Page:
I asked Ugee if there were any black musicians in Calhoun County and she said she remembered some living around Big Bear Fork and Little Bear Fork.
“That’s in between Stumptown and Shock. They was two families lived out there: Jake Catlip and Bone Ratliff. They were black people. Lived out there in the country. First ones I ever seen. They called and wanted Dad to come to Bear Fork. Well, this boy had a guitar there. Maybe he was eight years old. They called him ‘Black Bill’ later. Dad said, ‘I can’t play it but I’ll show you something.’ Dad tuned it up and showed him three chords. Said, ‘Now learn that and come up and we’ll play music some day.'”
Ugee said she met Black Bill a little later.
“Well, when I was carrying Harold before Harold was born, I walked up the road and was going up to Dad’s and Mom’s and down there at what they call Hog Run there was a pile of rock there by the side the road and a paw paw tree,” she said. “And up jumped that black boy with a guitar on his back — liked to scared me to death. He said, ‘Lady, could you tell me where Dr. L.A. Hicks lives?’ I just pointed up to the house and said, ‘That house right there.’ I couldn’t speak I got scared so bad. Well, he just started out running. I was so weak I had to sit down. Got up there and here was that boy that Dad had showed how to chord. Now, you ought to heard him play. They kept him around there for a month. Well, the boys liked to hear him play the guitar. That’s where I got that ‘Down the road, down the road. Everybody going off down the road. Down the road, far as I can see. All the pretty girls look alike to me.’ Dad said to him, ‘Bill, you made a good guitar player but you can’t play with a fiddle. Now, let my daughter show you how to play the guitar with a fiddle.'”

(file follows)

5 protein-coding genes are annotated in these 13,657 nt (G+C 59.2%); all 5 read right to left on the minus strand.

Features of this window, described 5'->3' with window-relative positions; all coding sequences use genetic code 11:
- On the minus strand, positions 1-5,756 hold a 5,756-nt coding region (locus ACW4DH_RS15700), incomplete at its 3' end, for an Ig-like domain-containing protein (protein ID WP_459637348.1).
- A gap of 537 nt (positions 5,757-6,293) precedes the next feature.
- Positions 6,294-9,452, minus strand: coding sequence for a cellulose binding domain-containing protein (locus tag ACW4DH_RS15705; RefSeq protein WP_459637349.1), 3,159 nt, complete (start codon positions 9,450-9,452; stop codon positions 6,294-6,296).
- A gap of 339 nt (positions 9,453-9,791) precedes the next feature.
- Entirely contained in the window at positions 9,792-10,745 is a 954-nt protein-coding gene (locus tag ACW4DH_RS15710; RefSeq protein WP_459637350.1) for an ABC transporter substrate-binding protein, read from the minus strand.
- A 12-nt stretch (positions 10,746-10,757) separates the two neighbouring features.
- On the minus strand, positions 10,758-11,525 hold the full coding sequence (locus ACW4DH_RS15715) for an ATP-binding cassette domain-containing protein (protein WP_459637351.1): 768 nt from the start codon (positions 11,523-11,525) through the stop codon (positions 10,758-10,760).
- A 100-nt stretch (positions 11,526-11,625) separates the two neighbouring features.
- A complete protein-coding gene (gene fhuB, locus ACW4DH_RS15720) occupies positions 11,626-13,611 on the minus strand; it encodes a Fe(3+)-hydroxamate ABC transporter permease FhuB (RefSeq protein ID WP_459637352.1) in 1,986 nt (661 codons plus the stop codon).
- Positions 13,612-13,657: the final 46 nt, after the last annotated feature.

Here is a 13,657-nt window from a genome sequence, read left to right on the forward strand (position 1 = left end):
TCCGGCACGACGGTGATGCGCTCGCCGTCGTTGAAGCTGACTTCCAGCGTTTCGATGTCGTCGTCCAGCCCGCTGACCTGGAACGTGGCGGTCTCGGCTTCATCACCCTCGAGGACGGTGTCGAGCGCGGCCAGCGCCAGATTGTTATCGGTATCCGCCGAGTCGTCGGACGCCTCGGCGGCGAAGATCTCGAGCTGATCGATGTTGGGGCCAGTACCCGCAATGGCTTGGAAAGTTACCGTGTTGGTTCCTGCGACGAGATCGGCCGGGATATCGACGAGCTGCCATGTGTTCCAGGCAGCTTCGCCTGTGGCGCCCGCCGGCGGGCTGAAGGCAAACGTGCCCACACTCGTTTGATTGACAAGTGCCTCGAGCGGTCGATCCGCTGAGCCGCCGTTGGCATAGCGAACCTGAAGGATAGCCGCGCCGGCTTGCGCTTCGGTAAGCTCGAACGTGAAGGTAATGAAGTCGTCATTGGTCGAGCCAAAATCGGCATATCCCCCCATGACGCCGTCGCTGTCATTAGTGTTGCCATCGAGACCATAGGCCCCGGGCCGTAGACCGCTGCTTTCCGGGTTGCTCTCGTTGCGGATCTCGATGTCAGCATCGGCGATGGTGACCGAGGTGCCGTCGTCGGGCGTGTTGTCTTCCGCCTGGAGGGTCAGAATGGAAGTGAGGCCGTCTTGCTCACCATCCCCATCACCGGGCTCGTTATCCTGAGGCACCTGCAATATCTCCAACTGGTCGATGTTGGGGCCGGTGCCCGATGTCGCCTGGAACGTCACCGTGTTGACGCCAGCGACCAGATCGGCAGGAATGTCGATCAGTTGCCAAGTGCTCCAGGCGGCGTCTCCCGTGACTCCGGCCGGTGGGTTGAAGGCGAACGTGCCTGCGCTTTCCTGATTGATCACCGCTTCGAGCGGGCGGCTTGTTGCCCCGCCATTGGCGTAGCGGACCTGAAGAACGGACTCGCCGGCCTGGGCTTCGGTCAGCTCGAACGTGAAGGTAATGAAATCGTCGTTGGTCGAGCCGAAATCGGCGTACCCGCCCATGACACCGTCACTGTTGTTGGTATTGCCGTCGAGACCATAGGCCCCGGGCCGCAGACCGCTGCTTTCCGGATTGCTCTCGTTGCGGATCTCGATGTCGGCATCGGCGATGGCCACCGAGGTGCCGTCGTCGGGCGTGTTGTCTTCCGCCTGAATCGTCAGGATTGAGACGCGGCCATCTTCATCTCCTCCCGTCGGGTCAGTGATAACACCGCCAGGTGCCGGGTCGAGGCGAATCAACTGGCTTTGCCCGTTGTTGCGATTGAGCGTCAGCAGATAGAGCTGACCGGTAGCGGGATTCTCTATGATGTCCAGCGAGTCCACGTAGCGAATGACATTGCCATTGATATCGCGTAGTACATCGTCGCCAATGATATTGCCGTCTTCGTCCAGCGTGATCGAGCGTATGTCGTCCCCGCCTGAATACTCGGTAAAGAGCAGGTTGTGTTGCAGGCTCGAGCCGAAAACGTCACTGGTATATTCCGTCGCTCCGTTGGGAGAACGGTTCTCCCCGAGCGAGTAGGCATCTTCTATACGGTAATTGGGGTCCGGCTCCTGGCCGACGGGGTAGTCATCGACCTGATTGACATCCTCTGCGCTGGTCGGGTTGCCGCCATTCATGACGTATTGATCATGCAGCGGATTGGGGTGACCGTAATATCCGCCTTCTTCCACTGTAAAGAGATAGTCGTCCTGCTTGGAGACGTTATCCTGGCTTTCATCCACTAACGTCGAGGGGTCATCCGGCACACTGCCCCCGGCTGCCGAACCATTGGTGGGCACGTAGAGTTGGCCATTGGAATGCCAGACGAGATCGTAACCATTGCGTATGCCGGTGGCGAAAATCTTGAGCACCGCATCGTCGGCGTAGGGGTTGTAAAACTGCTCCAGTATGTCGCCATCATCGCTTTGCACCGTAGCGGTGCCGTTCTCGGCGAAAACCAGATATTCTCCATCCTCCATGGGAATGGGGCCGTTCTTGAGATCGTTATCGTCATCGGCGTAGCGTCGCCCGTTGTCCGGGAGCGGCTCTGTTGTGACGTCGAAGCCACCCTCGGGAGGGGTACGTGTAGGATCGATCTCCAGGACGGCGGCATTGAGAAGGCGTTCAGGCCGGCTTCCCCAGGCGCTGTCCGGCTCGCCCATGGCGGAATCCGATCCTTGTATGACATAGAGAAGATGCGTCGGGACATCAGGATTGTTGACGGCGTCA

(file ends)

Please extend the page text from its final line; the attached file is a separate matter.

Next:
Ugee’s meeting with Black Bill made a real impression on her.
“I’m not the type to get scared bad but that scared me: just come around a corner and there sat a black man — jump right out like that,” she said. “Now, I was only seven months along with Harold and when he was born he was so blue I thought I had ‘marked’ him with Black Bill. You know, you hear people ‘marking’ their kids? I raised up and they had him up to show me and I said, ‘Oh my god, I marked him to Black Bill.’ Mom said, ‘He’s not marked. He’s just blue.’ Me and Black Bill had many a laugh over it.”
I asked Ugee what happened to Black Bill and she said, “Brown Hicks was down sick and he went there and helped them out and everything. He stayed there one whole winter with them. Someone told me that he took up with Brown Hicks’ wife, Sadie. They lived together, I guess, over there toward Glenville and she had one kid by him. My brother Harvey seen the kid. Harvey said Sadie’s boy was ‘just a Black Bill made over.’ I don’t know what ever become of him after that. I never heard no more about him.”